Recently, I injured my knee in a ski accident. The last time I had a knee injury, it was a 16-month process from injury to MRI to surgery to recovery. And during that time my mental health took a nose dive. My old friends of depression, suicidal ideations, anxiety & fears of weight gain all reared their ugly heads. I quickly plunged into the pit of mental health, only 1 short year after my last (and final) suicide attempt in 2009. I felt guilt and shame that I was in this place again.
I also wondered and reflected on the age-old question: Why am I depressed? Why am I feeling the way I am feeling? Leading up to the injury, I wasn’t depressed. Dare I say I was actually feeling pretty good, for a nice change. So, how come the slide into the mental health pit of depression, despair, and defeat? Was it all because of my knee? The process I teach of how to manage one’s mind so they aren’t at the mercy of it has an important step which I call “Reflect”. With every depression episode I have had (and there have been so many over the last 45 years) – I find that it is important to look back and ask “what happened?” and more importantly – which of the ten steps that I discuss in Beyond the Label have I slipped up on?
In 2010, what I learned was I had been using exercise as my primary stress and weight management tool. I pounded all my problems out on the pavement, processed difficult conversations in my head while running, was also able to let go and just be in the moment and always felt so much better after a run. Essentially, I had put all my health management eggs in one basket: the exercise basket. And it served me well, until I got injured and lost this coping mechanism.
I recently attended a lecture on health put on by Next30 – a group that is looking at the next 30 years in Alberta – and one of the guest speakers was Hayley Wickenheiser – an Olympic Gold medalist. She was talking about the importance of exercise in health and how that needs to be a priority for Albertans. My comment was that there is more to health than exercise. Don’t get me wrong, I am very much pro-exercise; however, you can’t out exercise a poor diet. And what happens when you can’t exercise or are injured – then what?
When I wasn’t able to exercise with my last injury, my mental health suffered. The blessing that came out of this – the growth if you will – is that I realized that I needed to go back to the health drawing board to figure out how to help myself. I had dialed in the physical foundations of health: diet, sleep, exercise and managing stress; however, I still needed to work on my thoughts, emotions, boundaries, core beliefs, limiting or shadow beliefs, unconscious commitments, forgiveness, acceptance, compassion, neuroplasticity, and love for myself. It was through this period of personal growth and inner work that my book: Beyond the Label: 10 steps to Improve your Mental Health with Naturopathic Medicine was born.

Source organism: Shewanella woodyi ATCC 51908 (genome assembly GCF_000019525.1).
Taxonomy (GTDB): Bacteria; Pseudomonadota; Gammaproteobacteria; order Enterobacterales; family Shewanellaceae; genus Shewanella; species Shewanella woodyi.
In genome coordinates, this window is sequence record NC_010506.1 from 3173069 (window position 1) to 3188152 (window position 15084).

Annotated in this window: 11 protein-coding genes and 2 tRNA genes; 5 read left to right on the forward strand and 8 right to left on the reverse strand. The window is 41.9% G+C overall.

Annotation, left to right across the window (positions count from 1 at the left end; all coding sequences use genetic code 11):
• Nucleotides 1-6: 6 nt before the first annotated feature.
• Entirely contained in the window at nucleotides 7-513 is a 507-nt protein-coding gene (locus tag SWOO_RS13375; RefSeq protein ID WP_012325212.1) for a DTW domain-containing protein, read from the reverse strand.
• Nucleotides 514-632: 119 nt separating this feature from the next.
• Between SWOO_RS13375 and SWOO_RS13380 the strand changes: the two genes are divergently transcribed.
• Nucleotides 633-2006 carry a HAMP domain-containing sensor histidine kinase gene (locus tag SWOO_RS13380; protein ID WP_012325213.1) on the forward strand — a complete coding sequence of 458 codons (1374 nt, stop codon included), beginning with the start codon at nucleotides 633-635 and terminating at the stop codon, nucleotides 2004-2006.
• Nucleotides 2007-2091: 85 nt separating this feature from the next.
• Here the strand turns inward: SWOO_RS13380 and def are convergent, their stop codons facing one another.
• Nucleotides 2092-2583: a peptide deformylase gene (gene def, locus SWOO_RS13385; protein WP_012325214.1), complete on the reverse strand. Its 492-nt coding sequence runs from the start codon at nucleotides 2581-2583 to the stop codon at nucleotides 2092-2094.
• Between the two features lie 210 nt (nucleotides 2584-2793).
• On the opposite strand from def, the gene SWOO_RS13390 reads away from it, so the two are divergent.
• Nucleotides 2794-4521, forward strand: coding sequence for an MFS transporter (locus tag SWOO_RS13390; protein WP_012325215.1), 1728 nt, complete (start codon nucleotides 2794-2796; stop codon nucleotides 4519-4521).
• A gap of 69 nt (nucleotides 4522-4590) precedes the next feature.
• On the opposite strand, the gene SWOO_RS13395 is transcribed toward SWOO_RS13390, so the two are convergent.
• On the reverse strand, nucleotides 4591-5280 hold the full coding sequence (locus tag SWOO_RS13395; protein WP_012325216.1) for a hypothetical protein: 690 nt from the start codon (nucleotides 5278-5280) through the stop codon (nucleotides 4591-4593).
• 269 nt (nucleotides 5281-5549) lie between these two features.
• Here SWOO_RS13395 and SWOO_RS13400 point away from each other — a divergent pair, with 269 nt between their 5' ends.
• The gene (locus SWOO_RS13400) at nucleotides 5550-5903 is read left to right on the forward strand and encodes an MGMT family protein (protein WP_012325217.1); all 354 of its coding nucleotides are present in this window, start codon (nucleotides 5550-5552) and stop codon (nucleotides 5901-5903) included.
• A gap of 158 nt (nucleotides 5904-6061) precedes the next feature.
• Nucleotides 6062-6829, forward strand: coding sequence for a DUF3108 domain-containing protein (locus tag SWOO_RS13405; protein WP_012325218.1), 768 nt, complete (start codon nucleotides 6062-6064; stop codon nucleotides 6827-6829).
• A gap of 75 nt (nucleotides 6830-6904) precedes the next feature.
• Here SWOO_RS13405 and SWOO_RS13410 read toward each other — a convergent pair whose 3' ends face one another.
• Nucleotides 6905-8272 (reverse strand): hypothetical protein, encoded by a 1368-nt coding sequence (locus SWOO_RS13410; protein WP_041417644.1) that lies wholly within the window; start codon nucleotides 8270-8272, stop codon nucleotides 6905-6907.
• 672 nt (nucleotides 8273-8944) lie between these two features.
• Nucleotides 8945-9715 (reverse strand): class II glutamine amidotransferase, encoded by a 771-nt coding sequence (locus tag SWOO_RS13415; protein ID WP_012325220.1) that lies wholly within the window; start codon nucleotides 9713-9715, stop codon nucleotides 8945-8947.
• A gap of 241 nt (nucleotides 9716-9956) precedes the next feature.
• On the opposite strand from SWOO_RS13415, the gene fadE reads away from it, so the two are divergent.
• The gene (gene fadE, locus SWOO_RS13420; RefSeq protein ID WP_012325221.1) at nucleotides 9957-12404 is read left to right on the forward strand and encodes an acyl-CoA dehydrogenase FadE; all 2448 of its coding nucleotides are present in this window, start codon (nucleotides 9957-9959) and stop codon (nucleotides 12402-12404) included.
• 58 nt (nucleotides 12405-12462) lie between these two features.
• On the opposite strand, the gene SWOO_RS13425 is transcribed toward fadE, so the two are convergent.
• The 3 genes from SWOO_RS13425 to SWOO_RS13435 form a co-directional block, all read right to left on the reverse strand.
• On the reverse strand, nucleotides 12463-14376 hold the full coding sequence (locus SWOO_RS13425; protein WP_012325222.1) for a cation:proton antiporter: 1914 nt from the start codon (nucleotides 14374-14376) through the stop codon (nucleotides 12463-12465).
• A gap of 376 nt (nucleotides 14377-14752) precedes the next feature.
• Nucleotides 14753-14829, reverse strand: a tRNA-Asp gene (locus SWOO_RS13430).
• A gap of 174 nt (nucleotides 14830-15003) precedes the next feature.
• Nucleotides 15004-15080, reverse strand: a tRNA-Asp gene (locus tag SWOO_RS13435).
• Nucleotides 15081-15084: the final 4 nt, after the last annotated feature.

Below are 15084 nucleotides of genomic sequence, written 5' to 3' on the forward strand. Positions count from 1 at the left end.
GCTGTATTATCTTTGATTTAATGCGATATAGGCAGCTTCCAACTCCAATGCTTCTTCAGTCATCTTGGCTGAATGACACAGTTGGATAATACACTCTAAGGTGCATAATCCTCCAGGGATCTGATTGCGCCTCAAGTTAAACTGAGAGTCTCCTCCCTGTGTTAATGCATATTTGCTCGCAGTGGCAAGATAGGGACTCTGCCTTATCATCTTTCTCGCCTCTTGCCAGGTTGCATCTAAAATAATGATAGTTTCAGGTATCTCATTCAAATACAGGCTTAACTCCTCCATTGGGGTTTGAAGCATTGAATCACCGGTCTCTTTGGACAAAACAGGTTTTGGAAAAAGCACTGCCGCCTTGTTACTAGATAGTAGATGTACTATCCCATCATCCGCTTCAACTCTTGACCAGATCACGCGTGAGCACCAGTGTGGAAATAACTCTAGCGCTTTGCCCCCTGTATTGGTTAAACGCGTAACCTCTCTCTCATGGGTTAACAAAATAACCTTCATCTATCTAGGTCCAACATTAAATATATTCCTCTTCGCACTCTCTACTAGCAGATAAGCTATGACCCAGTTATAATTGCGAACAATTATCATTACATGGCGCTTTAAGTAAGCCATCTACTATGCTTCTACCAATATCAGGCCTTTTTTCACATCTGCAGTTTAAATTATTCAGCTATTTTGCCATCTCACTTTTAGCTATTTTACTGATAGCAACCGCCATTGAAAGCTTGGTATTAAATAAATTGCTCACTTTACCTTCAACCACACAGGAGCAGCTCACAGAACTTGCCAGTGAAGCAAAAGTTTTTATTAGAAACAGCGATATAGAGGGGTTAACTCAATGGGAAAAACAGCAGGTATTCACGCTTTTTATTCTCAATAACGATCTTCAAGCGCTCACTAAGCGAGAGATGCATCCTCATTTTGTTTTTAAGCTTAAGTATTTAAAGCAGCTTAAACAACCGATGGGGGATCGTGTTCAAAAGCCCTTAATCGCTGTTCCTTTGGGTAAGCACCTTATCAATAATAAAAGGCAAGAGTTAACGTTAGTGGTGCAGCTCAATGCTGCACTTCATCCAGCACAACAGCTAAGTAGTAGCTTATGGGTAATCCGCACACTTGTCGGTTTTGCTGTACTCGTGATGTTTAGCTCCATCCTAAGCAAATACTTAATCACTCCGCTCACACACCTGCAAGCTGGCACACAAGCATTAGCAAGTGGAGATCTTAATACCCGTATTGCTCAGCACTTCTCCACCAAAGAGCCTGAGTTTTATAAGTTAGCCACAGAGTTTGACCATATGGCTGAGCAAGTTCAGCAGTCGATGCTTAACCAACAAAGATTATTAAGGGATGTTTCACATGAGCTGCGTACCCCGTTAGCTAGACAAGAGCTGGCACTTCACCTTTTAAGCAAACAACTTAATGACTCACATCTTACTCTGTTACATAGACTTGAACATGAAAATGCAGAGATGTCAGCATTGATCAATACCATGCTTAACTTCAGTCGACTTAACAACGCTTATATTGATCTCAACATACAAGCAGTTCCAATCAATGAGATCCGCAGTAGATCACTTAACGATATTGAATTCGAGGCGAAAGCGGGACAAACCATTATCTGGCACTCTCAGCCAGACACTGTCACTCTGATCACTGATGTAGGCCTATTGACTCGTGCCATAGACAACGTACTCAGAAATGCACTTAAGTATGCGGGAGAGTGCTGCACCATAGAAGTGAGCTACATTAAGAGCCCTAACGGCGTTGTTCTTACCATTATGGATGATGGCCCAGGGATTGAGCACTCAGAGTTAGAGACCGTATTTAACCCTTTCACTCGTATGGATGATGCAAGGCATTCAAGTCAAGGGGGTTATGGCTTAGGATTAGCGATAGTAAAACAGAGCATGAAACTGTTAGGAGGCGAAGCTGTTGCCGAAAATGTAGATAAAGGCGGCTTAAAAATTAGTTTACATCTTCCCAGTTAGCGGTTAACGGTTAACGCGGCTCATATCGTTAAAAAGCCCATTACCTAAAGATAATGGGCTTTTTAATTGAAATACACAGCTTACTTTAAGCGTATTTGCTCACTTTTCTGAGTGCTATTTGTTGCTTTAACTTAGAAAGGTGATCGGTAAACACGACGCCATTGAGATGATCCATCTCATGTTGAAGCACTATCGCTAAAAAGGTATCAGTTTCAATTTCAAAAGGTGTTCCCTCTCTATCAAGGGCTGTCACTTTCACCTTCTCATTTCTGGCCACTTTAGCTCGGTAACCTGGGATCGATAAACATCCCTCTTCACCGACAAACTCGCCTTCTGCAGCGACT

For me, mental anguish far outweighs the physical limitations I am experiencing with my current injury. Despite the blood clots and torn ligaments, my spirit is strong and secure. I know I will get better and I am on the long road to recovery. The difference between my previous injury and this time round is I have learned how to manage my mind so that I am not at the mercy of it. Back then, I wanted my life to be over and now I want to live. What a huge shift in perspective! I am already looking forward to when I can ski, run, swim, hike and bike again.
My message to you is that health is comprised of many factors. All of them are important and can impact each other, for example, when you start eating better, you will have more energy to exercise and when you get outside with fresh air, you sleep better – almost like a domino effect. Ask yourself if there is one thing that you are over relying on to support your health, such as exercise and if there is something that you aren’t willing to look at, such as your shadow beliefs. Often, what we don’t want to address is what needs to be addressed and contains the medicine that we need. When health is built on a solid foundation that supports the physical, mental, emotional and spiritual aspects of health then you have the skills and mindset to support yourself through setbacks and challenges that can arise.
Ultimately, listening to your body is key. Your body is not failing you, but rather, you are failing your body. The advice my 14 year old son gave me when I explained how my ski accident occurred was this: “Oh mom, don’t you know that when you feel like that, the best thing to do is stop, breathe, regroup and then continue on?” – if I had done that, I may not be in my current predicament. I am grateful for the gifts, lessons and teachings that life is giving me. And if you ever feel flustered, remember what my son said: Stop and pause. Take a breath. Regroup. Redirect. Carry on.
Sending you all healing thoughts.
Dr. Chris ND